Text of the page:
Breastfeeding: How to Tell Your Baby is Getting Enough Milk

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When you first start breastfeeding, you may be concerned your baby is not getting enough milk. You can’t always tell how much a breastfed baby is drinking. It’s very rare that women don’t make enough breast milk for their babies. But it may take a little while before you feel confident your baby is getting what they need. We asked MAM Midwife Katie Hilton, how parents can be assured baby is getting enough milk.

“Your baby will generally let you know, but wet and dirty nappies are a good indication, as well as hearing your baby swallow,” says Katie Hilton, MAM Midwife & Health Visitor.

If you need some reassurance that your baby is getting enough milk, it’s a good idea to get a midwife, health visitor or breastfeeding specialist to watch your baby feed. They can offer suggestions to make sure your baby is properly positioned and attached at the breast and is feeding well, says Katie.One of the most important factors to ensure baby is receiving enough milk is to ensure that the baby is well attached at the breast to enable effective milk transfer.

Signs your baby is well attached include:

  • Your baby has a wide mouth and a large mouthful of breast.
  • Your baby’s chin is touching your breast, their lower lip is rolled down (you can’t always see this) and their nose is not squashed against your breast.
  • You don’t feel any pain in your breasts or nipples when your baby is feeding, although the first few sucks may feel strong.
  • You can see more of the dark skin around your nipple (areola) above your baby’s top lip than below their bottom lip.

Signs your baby is getting enough milk:

  • Your baby starts feeds with a few rapid sucks followed by long, rhythmic sucks and swallows with occasional pauses.
  • You can hear and see your baby swallowing.
  • Your baby’s cheeks stay rounded, not hollow, during sucking.
  • They seem calm and relaxed during feeds.
  • Your baby comes off the breast on their own at the end of feeds.
  • Their mouth looks moist after feeds.
  • Your baby appears content and satisfied after most feeds.
  • Your breasts feel softer after feeds.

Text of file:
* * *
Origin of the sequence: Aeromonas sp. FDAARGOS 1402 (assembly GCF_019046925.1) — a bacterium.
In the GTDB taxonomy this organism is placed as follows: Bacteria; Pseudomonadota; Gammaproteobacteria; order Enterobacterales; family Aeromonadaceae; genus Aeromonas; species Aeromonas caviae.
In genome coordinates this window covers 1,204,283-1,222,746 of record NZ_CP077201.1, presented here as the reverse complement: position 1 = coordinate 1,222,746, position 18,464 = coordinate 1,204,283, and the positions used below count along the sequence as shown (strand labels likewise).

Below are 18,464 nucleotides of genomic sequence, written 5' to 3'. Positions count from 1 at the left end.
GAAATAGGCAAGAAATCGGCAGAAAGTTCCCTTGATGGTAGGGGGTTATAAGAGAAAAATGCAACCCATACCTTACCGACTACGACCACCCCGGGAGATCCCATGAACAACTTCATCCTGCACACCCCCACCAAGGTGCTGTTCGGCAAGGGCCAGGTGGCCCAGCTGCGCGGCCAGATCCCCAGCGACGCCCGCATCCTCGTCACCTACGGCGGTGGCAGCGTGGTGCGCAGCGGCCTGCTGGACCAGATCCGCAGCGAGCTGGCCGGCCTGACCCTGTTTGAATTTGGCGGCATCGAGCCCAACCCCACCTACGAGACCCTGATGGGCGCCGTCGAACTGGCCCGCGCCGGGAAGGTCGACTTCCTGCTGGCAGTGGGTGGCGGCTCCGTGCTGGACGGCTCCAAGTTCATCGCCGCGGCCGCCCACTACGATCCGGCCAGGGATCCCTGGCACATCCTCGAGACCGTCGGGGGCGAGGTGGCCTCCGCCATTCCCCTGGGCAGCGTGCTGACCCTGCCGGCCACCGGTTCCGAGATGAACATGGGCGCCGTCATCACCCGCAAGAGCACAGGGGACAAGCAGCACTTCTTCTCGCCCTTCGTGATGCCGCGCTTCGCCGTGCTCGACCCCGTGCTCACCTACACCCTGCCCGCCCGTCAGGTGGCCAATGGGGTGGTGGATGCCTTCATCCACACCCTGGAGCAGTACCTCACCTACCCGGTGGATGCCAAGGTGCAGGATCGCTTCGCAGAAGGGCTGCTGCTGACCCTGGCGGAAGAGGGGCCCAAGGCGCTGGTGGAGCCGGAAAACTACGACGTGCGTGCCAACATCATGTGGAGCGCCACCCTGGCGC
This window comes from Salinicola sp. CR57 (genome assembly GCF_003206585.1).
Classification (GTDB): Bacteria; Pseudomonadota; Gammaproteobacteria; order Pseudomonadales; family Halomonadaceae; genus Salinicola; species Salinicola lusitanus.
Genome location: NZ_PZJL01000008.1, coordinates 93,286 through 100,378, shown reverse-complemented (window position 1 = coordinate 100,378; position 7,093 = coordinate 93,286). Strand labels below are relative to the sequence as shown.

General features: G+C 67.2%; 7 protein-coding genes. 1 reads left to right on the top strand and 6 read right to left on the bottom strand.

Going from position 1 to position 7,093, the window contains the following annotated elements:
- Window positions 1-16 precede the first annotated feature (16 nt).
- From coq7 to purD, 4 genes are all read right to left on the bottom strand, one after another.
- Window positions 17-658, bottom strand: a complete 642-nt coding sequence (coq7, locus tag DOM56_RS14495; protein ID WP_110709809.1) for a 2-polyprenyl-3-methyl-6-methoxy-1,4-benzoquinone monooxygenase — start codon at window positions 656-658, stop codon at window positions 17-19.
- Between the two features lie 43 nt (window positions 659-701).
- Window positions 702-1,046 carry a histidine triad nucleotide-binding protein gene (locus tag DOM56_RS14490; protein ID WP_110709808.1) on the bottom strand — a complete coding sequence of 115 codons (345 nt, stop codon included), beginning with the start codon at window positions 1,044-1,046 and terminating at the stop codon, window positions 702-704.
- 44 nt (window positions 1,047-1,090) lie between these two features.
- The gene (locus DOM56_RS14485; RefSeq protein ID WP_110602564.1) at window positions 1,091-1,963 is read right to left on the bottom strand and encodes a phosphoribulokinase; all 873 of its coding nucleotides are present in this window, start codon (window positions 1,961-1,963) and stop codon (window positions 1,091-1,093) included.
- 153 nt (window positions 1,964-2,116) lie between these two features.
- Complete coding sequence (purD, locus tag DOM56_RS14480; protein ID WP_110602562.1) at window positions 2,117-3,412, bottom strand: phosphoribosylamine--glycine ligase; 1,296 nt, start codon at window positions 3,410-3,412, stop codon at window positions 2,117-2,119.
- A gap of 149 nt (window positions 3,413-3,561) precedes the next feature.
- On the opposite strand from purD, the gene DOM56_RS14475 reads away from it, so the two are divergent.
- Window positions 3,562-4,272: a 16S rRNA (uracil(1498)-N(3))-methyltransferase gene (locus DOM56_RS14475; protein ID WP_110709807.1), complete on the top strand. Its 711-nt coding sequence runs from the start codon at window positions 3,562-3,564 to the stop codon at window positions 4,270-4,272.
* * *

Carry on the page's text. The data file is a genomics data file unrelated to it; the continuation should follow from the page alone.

• Your nipple looks more or less the same after feeds and not flattened, pinched or white.
  • You may feel sleepy and relaxed after feeds.

Other signs your baby is feeding well:

  • Your baby is steadily gaining weight after the first two weeks. It’s normal for babies to lose some of their birth weight in the first two weeks.
  • They appear healthy and alert when they’re awake.
  • From the fourth day, they should do at least two soft, yellow feces the size of a £2 coin every day for the first few weeks.
  • From day five onward, wet nappies should start to become more frequent, with at least six heavy wet nappies every 24 hours. In the first 48 hours, your baby is likely to have only two or three wet nappies.

It can be hard to tell if disposable nappies are wet. To get an idea, take a nappy and add two to four tablespoons of water. This will give you an idea of what to look and feel for.If you have concerns about how much milk your baby is getting, it’s important to ask for help early. Speak to your midwife, health visitor or a breastfeeding specialist. They can also tell you where you can get further support.

About the author
Kate Hilton
Katie Hilton is a dual qualified nurse, midwife and health visitor. Her experience has been mainly in labour delivery, postnatal and public/family health setting within both the hospital and community. Katie has experience working with families in both the UK, North America and Asia. Her specialist areas include infant feeding, sleep and child development. Katie currently practices independently as a Midwife and Health Visitor and provides specialist advice to parents and families on behalf of the parenting press and nursery industry brands.